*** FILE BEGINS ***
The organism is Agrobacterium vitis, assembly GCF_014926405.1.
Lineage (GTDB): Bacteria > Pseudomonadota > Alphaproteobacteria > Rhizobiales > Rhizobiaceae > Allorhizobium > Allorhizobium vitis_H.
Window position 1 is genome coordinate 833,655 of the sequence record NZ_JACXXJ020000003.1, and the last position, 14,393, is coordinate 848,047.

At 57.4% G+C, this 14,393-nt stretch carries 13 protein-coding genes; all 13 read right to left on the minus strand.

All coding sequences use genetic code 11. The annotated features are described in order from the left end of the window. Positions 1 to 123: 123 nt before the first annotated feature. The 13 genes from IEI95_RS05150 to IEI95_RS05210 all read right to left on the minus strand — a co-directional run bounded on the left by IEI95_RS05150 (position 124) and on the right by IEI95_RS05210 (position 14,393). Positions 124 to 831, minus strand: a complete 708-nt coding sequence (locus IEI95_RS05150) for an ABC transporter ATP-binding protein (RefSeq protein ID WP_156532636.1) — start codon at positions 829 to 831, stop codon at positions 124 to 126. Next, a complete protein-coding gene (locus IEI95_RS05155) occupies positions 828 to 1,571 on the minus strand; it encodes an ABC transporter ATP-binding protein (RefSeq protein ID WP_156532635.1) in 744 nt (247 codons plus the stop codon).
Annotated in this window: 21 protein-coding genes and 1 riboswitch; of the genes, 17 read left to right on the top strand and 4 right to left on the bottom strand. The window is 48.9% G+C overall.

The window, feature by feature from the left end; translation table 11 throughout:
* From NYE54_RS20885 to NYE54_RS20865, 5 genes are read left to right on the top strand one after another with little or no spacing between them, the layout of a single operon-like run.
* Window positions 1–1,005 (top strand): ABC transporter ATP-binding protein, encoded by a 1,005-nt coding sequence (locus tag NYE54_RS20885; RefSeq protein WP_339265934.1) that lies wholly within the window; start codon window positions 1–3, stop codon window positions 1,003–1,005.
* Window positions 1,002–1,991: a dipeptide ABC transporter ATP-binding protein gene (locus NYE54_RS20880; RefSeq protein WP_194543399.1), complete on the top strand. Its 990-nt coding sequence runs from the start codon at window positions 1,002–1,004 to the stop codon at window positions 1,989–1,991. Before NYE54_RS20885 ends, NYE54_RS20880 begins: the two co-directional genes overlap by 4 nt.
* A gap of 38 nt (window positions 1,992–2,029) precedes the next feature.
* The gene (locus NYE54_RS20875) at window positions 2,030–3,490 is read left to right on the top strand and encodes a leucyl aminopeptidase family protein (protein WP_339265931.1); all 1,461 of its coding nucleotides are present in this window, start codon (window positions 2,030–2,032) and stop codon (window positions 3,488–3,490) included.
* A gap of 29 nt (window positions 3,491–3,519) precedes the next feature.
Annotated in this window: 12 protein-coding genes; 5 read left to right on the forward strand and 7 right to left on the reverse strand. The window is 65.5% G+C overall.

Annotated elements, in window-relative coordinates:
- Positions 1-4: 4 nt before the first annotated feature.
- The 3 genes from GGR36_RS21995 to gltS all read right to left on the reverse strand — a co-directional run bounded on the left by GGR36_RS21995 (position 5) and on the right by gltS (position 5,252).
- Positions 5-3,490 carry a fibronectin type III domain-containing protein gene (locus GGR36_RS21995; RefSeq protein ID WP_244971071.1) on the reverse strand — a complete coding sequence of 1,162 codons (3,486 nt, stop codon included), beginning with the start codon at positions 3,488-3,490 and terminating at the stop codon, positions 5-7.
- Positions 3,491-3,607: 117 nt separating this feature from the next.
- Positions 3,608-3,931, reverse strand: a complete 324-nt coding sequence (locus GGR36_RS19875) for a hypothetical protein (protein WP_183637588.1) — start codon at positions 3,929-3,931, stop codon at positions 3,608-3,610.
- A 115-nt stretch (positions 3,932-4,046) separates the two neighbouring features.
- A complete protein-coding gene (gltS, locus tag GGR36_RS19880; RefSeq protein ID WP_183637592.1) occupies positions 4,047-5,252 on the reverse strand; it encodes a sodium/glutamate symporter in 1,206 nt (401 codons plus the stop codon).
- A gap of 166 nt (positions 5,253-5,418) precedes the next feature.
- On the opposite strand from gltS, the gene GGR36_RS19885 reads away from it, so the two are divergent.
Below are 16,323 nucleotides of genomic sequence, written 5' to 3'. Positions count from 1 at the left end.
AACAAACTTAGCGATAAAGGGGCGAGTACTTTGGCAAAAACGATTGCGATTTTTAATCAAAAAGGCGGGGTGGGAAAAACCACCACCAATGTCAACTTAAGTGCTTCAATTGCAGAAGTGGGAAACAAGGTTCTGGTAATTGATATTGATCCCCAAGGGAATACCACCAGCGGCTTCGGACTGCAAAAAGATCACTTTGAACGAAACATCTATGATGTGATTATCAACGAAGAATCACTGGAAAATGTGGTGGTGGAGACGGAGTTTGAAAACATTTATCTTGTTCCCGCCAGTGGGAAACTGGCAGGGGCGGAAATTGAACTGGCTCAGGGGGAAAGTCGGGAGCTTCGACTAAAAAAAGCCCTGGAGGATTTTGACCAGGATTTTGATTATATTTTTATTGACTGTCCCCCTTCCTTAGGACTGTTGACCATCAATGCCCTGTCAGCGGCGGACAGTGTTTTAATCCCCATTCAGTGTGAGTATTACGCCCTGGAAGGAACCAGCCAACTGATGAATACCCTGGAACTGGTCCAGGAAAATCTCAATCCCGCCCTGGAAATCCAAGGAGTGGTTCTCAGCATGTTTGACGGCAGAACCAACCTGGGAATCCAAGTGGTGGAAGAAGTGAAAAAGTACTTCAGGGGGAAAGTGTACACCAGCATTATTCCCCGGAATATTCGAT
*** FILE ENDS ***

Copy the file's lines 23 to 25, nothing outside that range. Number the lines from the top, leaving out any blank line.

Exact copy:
- A gap of 166 nt (positions 5,253-5,418) precedes the next feature.
- On the opposite strand from gltS, the gene GGR36_RS19885 reads away from it, so the two are divergent.
Below are 16,323 nucleotides of genomic sequence, written 5' to 3'. Positions count from 1 at the left end.